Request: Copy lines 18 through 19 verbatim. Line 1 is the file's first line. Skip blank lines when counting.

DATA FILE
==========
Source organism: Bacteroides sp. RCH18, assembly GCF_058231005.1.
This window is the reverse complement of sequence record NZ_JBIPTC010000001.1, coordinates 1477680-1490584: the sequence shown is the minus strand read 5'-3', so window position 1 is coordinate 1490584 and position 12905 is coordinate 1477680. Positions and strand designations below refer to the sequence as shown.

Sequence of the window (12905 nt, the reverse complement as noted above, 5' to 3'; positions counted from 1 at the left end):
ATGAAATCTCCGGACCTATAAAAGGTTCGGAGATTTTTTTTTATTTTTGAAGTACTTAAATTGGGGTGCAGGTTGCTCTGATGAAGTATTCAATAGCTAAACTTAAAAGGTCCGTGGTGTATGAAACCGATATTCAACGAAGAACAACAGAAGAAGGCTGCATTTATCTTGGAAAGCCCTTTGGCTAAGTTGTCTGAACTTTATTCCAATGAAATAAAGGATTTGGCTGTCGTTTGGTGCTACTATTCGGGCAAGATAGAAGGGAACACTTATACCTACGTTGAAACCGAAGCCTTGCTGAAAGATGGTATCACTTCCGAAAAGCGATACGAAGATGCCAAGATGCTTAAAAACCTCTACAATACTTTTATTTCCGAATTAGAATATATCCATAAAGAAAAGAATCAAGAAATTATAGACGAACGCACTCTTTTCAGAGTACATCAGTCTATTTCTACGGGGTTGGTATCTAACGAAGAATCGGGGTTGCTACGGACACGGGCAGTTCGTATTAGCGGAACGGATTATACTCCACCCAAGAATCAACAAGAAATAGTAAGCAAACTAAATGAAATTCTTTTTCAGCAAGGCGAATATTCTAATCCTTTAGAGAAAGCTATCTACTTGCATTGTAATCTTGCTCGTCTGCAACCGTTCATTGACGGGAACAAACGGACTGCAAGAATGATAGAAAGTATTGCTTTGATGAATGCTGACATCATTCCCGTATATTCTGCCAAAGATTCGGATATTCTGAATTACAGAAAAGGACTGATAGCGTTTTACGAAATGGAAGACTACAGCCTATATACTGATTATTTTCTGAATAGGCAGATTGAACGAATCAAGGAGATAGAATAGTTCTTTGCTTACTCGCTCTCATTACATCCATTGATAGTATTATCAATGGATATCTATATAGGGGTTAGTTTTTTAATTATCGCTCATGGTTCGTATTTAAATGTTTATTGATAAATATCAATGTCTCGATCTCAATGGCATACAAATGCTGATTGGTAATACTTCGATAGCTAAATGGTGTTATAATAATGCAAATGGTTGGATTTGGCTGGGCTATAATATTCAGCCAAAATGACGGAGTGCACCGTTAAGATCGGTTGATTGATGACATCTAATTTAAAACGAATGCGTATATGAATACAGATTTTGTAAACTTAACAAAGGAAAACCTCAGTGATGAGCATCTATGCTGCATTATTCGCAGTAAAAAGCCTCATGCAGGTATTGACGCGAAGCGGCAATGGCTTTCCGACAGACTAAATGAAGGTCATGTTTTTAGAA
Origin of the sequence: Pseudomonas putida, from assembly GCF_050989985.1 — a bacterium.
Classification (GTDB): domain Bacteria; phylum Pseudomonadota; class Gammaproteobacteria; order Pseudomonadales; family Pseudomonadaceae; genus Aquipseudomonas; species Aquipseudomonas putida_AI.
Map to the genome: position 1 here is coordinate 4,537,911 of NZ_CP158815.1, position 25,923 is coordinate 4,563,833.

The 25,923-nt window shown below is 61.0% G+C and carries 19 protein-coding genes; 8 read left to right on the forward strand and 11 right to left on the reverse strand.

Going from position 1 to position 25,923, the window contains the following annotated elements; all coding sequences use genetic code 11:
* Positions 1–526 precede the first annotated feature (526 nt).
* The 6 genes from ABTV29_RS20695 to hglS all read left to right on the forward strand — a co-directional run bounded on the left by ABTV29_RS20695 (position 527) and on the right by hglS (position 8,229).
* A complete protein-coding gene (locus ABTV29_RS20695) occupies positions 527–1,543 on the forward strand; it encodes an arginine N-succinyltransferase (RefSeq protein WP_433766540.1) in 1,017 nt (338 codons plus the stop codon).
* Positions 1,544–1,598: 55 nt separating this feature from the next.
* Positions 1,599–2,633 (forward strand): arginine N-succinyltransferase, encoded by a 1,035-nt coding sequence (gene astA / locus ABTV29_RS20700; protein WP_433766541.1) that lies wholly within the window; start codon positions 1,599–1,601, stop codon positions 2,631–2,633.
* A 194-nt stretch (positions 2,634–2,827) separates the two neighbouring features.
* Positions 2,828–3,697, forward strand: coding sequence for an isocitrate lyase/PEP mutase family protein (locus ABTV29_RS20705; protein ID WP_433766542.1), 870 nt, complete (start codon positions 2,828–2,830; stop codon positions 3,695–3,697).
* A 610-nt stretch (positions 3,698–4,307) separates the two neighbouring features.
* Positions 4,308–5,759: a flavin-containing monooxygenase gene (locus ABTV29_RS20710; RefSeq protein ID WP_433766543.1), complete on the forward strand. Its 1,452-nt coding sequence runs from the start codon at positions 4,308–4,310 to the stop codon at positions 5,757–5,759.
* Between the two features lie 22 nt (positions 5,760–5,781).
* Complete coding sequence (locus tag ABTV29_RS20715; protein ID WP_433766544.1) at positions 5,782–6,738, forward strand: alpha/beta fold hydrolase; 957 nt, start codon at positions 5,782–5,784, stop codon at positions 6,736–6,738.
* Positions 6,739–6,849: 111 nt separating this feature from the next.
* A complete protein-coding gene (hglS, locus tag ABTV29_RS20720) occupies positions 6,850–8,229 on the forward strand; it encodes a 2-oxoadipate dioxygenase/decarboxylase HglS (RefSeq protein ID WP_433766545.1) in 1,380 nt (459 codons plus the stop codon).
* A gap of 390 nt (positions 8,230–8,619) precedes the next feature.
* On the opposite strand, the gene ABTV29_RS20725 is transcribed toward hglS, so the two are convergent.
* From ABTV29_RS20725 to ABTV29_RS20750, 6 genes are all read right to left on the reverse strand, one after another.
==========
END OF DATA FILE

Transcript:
* Positions 4,308–5,759: a flavin-containing monooxygenase gene (locus ABTV29_RS20710; RefSeq protein ID WP_433766543.1), complete on the forward strand. Its 1,452-nt coding sequence runs from the start codon at positions 4,308–4,310 to the stop codon at positions 5,757–5,759.
* Between the two features lie 22 nt (positions 5,760–5,781).